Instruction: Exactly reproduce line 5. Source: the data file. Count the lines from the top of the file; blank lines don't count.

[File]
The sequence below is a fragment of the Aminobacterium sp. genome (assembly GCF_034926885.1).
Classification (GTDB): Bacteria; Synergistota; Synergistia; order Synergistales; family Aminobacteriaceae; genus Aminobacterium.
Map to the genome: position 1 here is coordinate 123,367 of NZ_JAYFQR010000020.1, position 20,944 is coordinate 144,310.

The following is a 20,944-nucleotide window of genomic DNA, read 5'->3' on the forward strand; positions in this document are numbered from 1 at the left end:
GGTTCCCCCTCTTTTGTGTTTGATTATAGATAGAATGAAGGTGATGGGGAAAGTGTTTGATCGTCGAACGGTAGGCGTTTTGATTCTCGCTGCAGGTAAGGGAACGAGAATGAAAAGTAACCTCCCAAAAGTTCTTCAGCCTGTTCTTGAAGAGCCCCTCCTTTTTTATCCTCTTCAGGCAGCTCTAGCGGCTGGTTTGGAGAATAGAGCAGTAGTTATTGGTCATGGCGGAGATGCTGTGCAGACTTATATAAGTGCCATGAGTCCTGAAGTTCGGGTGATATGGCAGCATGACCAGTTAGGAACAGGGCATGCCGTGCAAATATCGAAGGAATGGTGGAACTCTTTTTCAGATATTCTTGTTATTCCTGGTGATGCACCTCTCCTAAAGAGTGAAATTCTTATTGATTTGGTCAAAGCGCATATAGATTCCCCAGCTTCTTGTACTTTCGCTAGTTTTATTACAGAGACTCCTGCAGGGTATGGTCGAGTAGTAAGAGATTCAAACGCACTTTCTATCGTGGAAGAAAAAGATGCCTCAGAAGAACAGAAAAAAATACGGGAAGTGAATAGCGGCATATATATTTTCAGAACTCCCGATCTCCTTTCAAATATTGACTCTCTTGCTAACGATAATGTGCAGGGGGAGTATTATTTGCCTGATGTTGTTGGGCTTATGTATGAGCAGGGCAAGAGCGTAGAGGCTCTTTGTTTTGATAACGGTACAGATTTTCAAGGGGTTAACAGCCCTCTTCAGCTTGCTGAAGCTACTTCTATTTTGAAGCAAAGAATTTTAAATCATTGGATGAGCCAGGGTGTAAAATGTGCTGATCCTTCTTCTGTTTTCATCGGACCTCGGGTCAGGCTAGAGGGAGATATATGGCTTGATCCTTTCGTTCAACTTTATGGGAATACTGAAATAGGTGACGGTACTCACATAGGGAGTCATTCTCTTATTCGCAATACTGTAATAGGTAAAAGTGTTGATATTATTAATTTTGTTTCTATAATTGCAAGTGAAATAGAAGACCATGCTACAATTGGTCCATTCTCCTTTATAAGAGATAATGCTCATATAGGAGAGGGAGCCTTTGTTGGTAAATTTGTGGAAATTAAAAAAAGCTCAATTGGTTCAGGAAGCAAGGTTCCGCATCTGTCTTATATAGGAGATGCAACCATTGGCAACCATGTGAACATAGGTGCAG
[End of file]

GGTTCCCCCTCTTTTGTGTTTGATTATAGATAGAATGAAGGTGATGGGGAAAGTGTTTGATCGTCGAACGGTAGGCGTTTTGATTCTCGCTGCAGGTAAGGGAACGAGAATGAAAAGTAACCTCCCAAAAGTTCTTCAGCCTGTTCTTGAAGAGCCCCTCCTTTTTTATCCTCTTCAGGCAGCTCTAGCGGCTGGTTTGGAGAATAGAGCAGTAGTTATTGGTCATGGCGGAGATGCTGTGCAGACTTATATAAGTGCCATGAGTCCTGAAGTTCGGGTGATATGGCAGCATGACCAGTTAGGAACAGGGCATGCCGTGCAAATATCGAAGGAATGGTGGAACTCTTTTTCAGATATTCTTGTTATTCCTGGTGATGCACCTCTCCTAAAGAGTGAAATTCTTATTGATTTGGTCAAAGCGCATATAGATTCCCCAGCTTCTTGTACTTTCGCTAGTTTTATTACAGAGACTCCTGCAGGGTATGGTCGAGTAGTAAGAGATTCAAACGCACTTTCTATCGTGGAAGAAAAAGATGCCTCAGAAGAACAGAAAAAAATACGGGAAGTGAATAGCGGCATATATATTTTCAGAACTCCCGATCTCCTTTCAAATATTGACTCTCTTGCTAACGATAATGTGCAGGGGGAGTATTATTTGCCTGATGTTGTTGGGCTTATGTATGAGCAGGGCAAGAGCGTAGAGGCTCTTTGTTTTGATAACGGTACAGATTTTCAAGGGGTTAACAGCCCTCTTCAGCTTGCTGAAGCTACTTCTATTTTGAAGCAAAGAATTTTAAATCATTGGATGAGCCAGGGTGTAAAATGTGCTGATCCTTCTTCTGTTTTCATCGGACCTCGGGTCAGGCTAGAGGGAGATATATGGCTTGATCCTTTCGTTCAACTTTATGGGAATACTGAAATAGGTGACGGTACTCACATAGGGAGTCATTCTCTTATTCGCAATACTGTAATAGGTAAAAGTGTTGATATTATTAATTTTGTTTCTATAATTGCAAGTGAAATAGAAGACCATGCTACAATTGGTCCATTCTCCTTTATAAGAGATAATGCTCATATAGGAGAGGGAGCCTTTGTTGGTAAATTTGTGGAAATTAAAAAAAGCTCAATTGGTTCAGGAAGCAAGGTTCCGCATCTGTCTTATATAGGAGATGCAACCATTGGCAACCATGTGAACATAGGTGCAG